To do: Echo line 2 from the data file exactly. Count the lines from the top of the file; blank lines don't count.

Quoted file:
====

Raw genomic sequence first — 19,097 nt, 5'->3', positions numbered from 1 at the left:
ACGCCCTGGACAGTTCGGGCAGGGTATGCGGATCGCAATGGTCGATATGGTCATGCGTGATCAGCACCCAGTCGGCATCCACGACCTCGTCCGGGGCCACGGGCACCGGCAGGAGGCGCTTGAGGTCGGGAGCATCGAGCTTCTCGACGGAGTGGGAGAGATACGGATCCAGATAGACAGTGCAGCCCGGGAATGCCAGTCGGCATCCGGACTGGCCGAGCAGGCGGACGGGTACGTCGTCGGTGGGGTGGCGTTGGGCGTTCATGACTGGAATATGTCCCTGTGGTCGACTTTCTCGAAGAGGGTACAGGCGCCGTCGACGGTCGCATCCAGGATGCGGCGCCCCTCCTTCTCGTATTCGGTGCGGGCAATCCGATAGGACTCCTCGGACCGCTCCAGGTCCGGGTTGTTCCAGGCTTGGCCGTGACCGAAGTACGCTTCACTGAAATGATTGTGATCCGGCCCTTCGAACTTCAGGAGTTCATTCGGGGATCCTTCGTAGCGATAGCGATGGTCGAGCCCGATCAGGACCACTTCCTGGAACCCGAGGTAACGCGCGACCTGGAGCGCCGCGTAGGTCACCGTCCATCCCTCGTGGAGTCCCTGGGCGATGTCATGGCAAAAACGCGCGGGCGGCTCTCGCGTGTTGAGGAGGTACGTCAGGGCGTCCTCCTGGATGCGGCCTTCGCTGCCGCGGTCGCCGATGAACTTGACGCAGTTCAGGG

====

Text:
ACGCCCTGGACAGTTCGGGCAGGGTATGCGGATCGCAATGGTCGATATGGTCATGCGTGATCAGCACCCAGTCGGCATCCACGACCTCGTCCGGGGCCACGGGCACCGGCAGGAGGCGCTTGAGGTCGGGAGCATCGAGCTTCTCGACGGAGTGGGAGAGATACGGATCCAGATAGACAGTGCAGCCCGGGAATGCCAGTCGGCATCCGGACTGGCCGAGCAGGCGGACGGGTACGTCGTCGGTGGGGTGGCGTTGGGCGTTCATGACTGGAATATGTCCCTGTGGTCGACTTTCTCGAAGAGGGTACAGGCGCCGTCGACGGTCGCATCCAGGATGCGGCGCCCCTCCTTCTCGTATTCGGTGCGGGCAATCCGATAGGACTCCTCGGACCGCTCCAGGTCCGGGTTGTTCCAGGCTTGGCCGTGACCGAAGTACGCTTCACTGAAATGATTGTGATCCGGCCCTTCGAACTTCAGGAGTTCATTCGGGGATCCTTCGTAGCGATAGCGATGGTCGAGCCCGATCAGGACCACTTCCTGGAACCCGAGGTAACGCGCGACCTGGAGCGCCGCGTAGGTCACCGTCCATCCCTCGTGGAGTCCCTGGGCGATGTCATGGCAAAAACGCGCGGGCGGCTCTCGCGTGTTGAGGAGGTACGTCAGGGCGTCCTCCTGGATGCGGCCTTCGCTGCCGCGGTCGCCGATGAACTTGACGCAGTTCAGGG